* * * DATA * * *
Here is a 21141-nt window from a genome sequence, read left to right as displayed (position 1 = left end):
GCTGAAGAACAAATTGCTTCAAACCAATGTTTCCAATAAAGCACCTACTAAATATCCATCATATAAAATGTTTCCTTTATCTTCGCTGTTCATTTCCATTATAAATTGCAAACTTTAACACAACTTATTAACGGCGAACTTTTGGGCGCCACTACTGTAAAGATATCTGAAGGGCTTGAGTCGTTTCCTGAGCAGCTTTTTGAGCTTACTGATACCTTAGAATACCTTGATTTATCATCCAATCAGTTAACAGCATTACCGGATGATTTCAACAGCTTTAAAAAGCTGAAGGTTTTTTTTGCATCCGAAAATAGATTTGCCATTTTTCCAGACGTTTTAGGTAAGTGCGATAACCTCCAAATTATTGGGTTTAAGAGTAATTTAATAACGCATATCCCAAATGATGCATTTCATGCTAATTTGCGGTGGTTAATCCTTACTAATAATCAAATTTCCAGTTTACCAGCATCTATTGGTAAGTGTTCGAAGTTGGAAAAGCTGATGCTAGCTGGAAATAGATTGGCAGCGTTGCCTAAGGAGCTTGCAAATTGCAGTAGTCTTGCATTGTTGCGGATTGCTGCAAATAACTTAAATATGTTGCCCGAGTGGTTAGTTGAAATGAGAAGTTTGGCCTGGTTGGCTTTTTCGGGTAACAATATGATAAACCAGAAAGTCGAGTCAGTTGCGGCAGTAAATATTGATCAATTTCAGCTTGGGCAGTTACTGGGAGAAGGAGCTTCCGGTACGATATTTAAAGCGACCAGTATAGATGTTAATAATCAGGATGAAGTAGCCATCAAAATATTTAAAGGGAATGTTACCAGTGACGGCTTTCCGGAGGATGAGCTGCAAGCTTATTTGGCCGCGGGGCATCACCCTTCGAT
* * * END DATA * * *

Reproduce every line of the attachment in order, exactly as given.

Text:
Here is a 21141-nt window from a genome sequence, read left to right as displayed (position 1 = left end):
GCTGAAGAACAAATTGCTTCAAACCAATGTTTCCAATAAAGCACCTACTAAATATCCATCATATAAAATGTTTCCTTTATCTTCGCTGTTCATTTCCATTATAAATTGCAAACTTTAACACAACTTATTAACGGCGAACTTTTGGGCGCCACTACTGTAAAGATATCTGAAGGGCTTGAGTCGTTTCCTGAGCAGCTTTTTGAGCTTACTGATACCTTAGAATACCTTGATTTATCATCCAATCAGTTAACAGCATTACCGGATGATTTCAACAGCTTTAAAAAGCTGAAGGTTTTTTTTGCATCCGAAAATAGATTTGCCATTTTTCCAGACGTTTTAGGTAAGTGCGATAACCTCCAAATTATTGGGTTTAAGAGTAATTTAATAACGCATATCCCAAATGATGCATTTCATGCTAATTTGCGGTGGTTAATCCTTACTAATAATCAAATTTCCAGTTTACCAGCATCTATTGGTAAGTGTTCGAAGTTGGAAAAGCTGATGCTAGCTGGAAATAGATTGGCAGCGTTGCCTAAGGAGCTTGCAAATTGCAGTAGTCTTGCATTGTTGCGGATTGCTGCAAATAACTTAAATATGTTGCCCGAGTGGTTAGTTGAAATGAGAAGTTTGGCCTGGTTGGCTTTTTCGGGTAACAATATGATAAACCAGAAAGTCGAGTCAGTTGCGGCAGTAAATATTGATCAATTTCAGCTTGGGCAGTTACTGGGAGAAGGAGCTTCCGGTACGATATTTAAAGCGACCAGTATAGATGTTAATAATCAGGATGAAGTAGCCATCAAAATATTTAAAGGGAATGTTACCAGTGACGGCTTTCCGGAGGATGAGCTGCAAGCTTATTTGGCCGCGGGGCATCACCCTTCGAT